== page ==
Often, when discussing shared governance, we talk as if everyone is part of the system—either administrator or faculty. It is also assumed that when change does happen, it occurs through formal channels. Last year, Ithaka S+R conducted a landscape review of technology-enhanced education in ten public flagship universities. The goal of our study was to understand the online learning strategies in these institutions and to learn more about perspectives on this topic among faculty and administrators. In our multiple-day visits to ten public flagship universities, we soon realized that the situation is more complicated than the conventional wisdom suggests.

Tenure track faculty told us that it is their research that is highly valued by their universities. Many of them are dedicated and good teachers, but their first priority is doing research, for that is how they are valued and rewarded. A large portion of undergraduate courses are taught by professional teachers, who are not on the tenure track. The public flagships have recognized the value of hiring disciplinary experts on contract, often multiple-year contracts, rather than relying on adjuncts, because the professional teachers have a loyalty to the institution, and though they are more expensive than adjuncts, they do not command the same salaries as the tenure track faculty. In many cases, we found that these professional teachers were the individuals responsible for developing more customized technology-enhanced courses for undergraduate courses. They had time to do it, and their sole responsibility was teaching. While these teachers often commanded a great deal of respect among their colleagues in their departments, it was not typically the case that they had any role in the governance system of the university. Their voices are not heard in the faculty senate debates about online learning.

Another finding from our study is that administrators as a group were more interested in and positive about online learning than the faculty as a group. Of course there were individual exceptions. Administrators are facing similar challenges in the public flagship institutions: the need to broaden access to public higher education, the push to improve learning outcomes for students and improve their completion rates, the pressure to reduce tuition costs, and the expectations of their state legislatures that technology will provide at least partial solutions. On nearly all of the campuses, online learning is seen as one way of addressing these problems. Many presidents and provosts told us that it was simply too difficult to secure agreement from the faculty governance structures to proceed in a timely and uniform way. Most administrators appointed a member of the faculty to work from the president’s or provost’s office to promote online learning experimentation. With small grants to individual faculty, they incentivize those who want to try something new. Several presidents also established faculty committees to make recommendations for the university’s online learning strategy, but these committees take a long time to work through their deliberations. So the administrators set up separate units to make progress with the coalition of the willing. The faculty who head offices or programs of online learning are most often not in a line position. Their power of persuasion is what they rely on.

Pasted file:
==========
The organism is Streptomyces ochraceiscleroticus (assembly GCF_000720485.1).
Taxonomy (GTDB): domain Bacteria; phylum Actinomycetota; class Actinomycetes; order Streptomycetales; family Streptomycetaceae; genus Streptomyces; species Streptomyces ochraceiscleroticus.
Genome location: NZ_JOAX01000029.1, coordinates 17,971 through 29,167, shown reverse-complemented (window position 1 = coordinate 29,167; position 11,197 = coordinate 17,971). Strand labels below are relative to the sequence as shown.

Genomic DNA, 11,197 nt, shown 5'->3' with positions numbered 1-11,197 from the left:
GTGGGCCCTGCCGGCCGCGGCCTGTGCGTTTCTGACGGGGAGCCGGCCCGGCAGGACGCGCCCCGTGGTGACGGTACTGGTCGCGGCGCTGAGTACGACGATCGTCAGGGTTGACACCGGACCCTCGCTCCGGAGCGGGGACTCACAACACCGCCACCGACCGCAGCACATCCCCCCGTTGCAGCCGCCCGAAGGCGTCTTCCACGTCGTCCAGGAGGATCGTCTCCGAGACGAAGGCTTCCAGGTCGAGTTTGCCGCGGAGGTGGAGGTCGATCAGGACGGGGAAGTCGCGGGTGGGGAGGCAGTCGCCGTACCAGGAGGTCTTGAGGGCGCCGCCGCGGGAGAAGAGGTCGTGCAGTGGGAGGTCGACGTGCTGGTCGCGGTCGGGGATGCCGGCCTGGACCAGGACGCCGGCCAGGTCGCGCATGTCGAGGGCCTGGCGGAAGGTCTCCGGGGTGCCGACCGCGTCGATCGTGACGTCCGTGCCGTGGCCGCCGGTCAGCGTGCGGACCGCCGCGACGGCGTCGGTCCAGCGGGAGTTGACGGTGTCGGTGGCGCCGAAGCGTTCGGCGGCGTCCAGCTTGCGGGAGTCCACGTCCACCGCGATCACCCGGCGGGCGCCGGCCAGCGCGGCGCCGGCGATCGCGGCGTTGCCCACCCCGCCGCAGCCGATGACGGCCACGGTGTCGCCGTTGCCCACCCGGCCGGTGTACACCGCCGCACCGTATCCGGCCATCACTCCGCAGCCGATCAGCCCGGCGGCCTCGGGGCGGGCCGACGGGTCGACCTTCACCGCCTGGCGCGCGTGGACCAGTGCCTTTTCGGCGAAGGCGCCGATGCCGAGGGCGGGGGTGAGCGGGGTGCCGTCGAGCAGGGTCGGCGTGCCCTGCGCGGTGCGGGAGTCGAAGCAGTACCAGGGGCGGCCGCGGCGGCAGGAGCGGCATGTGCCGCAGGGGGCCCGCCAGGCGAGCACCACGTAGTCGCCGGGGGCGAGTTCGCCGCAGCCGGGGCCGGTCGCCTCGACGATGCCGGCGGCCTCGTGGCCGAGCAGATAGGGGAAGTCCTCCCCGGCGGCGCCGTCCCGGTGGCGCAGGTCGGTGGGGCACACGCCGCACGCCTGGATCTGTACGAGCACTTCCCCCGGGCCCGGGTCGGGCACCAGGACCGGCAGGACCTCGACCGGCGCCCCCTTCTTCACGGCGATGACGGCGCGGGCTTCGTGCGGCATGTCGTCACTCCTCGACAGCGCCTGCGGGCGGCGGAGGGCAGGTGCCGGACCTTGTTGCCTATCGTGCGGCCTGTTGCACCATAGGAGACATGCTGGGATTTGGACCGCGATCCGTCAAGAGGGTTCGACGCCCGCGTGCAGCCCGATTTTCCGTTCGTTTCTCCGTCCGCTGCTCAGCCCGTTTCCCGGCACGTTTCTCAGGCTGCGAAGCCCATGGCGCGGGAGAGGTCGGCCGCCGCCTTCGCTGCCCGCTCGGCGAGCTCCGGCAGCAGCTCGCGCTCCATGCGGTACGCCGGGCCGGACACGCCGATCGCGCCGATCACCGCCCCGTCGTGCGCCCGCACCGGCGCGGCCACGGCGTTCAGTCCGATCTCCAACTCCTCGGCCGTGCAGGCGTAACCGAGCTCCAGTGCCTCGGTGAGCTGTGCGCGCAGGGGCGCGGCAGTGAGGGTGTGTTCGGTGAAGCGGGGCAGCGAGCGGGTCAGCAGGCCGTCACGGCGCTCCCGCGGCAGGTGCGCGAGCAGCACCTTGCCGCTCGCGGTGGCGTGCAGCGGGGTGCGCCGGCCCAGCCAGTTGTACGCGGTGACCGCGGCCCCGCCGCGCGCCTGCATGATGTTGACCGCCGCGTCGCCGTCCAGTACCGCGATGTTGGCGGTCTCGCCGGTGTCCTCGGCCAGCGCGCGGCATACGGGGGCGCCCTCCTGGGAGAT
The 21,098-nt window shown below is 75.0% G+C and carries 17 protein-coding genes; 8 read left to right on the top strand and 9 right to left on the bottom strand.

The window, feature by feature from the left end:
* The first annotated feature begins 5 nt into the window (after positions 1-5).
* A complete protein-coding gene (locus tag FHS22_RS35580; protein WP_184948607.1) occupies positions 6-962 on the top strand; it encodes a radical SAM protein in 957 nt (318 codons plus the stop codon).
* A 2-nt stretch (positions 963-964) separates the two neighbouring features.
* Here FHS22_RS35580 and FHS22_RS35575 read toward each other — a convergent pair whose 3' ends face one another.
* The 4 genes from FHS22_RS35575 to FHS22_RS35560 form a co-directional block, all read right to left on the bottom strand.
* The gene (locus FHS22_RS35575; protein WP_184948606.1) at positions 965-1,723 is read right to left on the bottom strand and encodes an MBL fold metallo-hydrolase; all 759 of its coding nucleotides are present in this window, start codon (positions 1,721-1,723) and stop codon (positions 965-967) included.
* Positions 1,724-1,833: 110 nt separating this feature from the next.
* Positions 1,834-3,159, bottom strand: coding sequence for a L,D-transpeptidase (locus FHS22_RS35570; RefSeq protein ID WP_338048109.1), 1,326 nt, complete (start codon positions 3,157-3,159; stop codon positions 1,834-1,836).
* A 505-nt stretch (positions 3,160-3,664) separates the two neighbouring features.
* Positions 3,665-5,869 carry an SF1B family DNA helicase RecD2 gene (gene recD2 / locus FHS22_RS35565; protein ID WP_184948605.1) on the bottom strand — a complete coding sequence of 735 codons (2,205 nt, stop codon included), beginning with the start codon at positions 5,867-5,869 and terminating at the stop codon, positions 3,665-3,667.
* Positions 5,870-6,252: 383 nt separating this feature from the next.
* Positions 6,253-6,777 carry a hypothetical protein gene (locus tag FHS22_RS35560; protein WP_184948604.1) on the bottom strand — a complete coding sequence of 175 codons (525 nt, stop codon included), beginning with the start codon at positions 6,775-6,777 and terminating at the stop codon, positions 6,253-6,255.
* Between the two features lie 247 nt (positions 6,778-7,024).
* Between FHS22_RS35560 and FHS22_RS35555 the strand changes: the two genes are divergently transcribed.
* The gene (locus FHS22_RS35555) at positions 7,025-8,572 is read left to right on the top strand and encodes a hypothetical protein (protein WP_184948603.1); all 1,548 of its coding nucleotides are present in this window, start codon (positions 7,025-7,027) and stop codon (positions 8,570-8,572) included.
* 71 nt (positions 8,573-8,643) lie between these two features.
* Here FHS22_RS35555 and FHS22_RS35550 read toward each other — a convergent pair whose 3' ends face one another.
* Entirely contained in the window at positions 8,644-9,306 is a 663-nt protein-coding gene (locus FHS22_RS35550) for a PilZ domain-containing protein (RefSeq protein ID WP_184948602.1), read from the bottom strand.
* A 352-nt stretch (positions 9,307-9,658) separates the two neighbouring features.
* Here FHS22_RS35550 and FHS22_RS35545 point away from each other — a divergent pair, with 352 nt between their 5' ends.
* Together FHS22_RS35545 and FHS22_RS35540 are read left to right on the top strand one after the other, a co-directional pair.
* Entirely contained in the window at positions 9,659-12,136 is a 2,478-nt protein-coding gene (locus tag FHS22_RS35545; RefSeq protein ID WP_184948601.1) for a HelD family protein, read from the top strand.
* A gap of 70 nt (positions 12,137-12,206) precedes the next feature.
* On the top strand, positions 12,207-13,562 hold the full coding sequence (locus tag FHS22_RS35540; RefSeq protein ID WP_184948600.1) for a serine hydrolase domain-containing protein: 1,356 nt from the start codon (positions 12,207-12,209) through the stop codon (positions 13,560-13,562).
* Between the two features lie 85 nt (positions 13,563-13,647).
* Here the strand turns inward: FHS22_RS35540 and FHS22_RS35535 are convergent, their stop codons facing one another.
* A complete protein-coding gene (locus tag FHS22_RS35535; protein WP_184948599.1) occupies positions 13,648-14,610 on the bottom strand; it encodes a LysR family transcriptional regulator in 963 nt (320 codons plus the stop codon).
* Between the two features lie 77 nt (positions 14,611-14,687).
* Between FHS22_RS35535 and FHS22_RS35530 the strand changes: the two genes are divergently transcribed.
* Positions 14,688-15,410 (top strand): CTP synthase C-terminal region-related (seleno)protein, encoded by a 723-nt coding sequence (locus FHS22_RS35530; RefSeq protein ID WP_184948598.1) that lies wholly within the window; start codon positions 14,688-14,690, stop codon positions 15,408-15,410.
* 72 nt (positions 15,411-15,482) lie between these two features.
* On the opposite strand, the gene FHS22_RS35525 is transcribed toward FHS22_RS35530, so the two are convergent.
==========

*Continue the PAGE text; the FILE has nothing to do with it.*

These are but two examples of how universities could benefit from a reconceptualization of shared governance. Current governance structures neither represent the stakeholders nor keep up with the evolving needs of the 21st Century university.